(Disclosure: the author is in the management team and in charge of social investment management at Socential)
Socential, a Swiss start-up has launched an online platform to connect social investors to social entrepreneurs projects aiming to empower system changing solutions to the world’s social problems. The platform was launched as a pilot in January this year featuring Swiss social entrepreneur’s projects and the latest release this April has featured projects from the internationally acclaimed social entrepreneur Bunker Roy from Barefoot College.
Room to Read (RtR), a social enterprise that has been providing educational opportunities in a sustainable way in the developing world has been selected as the Financial Times seasonal appeal for 2009-2010. This is not about microfinance but RtR is an amazing organization that I have followed and featured in January 2007. Last year thanks to the sponsorship of many of my friends we supported RtR to build a school in Laos. We were impressed by the management lead by John Wood who designed a scalable and sustainable model (by partnering with the local communities) to provide education to the world’s poor children by building schools and libraries, girls’ education programs (10 year scholarships) and local language publishing programs. In less than a decade since inception RtR has built 832 schools, 7526 libraries, awarded 8786 girls scholarships, published 334 local language books and distributed 6 million books, benefitting 3.1 miliion children. John initiated RtR with a vision to provide educational access and opportunity to 10 million children in the developing world. Looks like he will reach his goal earlier than he thought. FT carried a full page article in today’s edition describing the achievements and goals of RtR. Congratulations to John and the whole team of RtR !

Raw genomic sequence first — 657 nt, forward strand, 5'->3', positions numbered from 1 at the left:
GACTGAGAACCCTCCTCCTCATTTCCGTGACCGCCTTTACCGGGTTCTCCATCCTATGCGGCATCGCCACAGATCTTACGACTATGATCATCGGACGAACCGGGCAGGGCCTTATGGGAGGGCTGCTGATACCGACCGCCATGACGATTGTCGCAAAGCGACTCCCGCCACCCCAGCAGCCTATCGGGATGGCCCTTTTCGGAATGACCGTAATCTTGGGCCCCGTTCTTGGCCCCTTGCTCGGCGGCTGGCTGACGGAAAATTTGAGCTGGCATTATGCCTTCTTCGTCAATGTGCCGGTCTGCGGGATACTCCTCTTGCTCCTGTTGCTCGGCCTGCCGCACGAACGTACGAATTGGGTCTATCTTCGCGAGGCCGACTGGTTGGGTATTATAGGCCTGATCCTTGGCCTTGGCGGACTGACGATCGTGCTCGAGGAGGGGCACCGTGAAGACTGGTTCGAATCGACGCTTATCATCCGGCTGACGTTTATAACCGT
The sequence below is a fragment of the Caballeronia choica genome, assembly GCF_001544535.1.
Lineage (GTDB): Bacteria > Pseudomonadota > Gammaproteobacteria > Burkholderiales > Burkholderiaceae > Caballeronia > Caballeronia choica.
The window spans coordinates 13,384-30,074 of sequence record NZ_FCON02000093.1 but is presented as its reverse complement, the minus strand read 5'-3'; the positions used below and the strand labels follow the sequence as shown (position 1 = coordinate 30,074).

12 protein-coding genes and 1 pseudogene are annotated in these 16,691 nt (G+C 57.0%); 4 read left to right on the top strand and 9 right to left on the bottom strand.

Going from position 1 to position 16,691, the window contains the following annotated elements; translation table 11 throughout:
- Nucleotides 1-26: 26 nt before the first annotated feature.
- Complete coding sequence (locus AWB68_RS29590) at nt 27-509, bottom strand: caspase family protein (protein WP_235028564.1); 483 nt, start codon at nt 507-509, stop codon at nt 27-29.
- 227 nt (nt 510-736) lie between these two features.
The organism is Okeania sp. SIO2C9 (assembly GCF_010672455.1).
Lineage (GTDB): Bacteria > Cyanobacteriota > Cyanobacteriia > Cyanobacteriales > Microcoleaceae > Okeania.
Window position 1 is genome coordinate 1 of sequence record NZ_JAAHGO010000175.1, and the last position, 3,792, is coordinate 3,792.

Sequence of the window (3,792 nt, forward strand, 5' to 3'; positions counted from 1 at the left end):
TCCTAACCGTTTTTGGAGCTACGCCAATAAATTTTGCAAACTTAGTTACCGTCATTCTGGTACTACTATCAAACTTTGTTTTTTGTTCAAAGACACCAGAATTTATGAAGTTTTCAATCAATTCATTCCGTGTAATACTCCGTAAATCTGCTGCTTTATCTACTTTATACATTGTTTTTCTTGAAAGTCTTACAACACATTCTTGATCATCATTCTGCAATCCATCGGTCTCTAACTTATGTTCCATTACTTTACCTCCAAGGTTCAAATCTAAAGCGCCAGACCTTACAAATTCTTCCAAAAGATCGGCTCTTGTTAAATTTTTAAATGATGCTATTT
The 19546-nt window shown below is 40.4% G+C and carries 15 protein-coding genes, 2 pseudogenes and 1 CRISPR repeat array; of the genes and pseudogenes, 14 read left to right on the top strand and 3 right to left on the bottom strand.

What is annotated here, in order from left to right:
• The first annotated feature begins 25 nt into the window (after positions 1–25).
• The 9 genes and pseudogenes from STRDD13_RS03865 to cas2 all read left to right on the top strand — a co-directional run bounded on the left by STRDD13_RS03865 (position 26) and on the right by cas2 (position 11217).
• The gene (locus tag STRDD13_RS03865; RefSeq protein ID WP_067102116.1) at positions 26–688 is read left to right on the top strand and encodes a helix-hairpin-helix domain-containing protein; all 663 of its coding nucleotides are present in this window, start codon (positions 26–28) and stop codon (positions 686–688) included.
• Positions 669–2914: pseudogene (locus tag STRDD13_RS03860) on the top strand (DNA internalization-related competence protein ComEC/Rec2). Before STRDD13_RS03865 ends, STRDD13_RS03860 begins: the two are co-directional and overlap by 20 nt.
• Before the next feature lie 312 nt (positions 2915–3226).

Today’s NY Times article on Kiva describes the recent online debate started a month ago by David Roodman’s blog titled “Kiva Is Not Quite What It Seems” which criticized Kiva’s misleading marketing on person-to-person microlending. Matt Flannery, Co-Founder of Kiva responded and reacted (by updating and improving on how Kiva explains itself to its user) to David’s blog and to the NY Times article in an admirable way. As a supporter, promoter and lender to Kiva I believe that these online debates are healthy as it promotes transparency and makes innovative enterprises like Kiva an even stronger organization. Kiva has been a poster child for social entrepreneurship and in only 4 years have been able to create a platform that facilitates individuals (over 580,000) of all ages to participate in alleviating poverty with USD 25 (just recently crossed the USD 100 million mark). The phenomenal growth and its success also attracts attention. Constructive criticism is healthy, bad PR is harmful. I believe and trust that Kiva will emerge stronger from these controversies.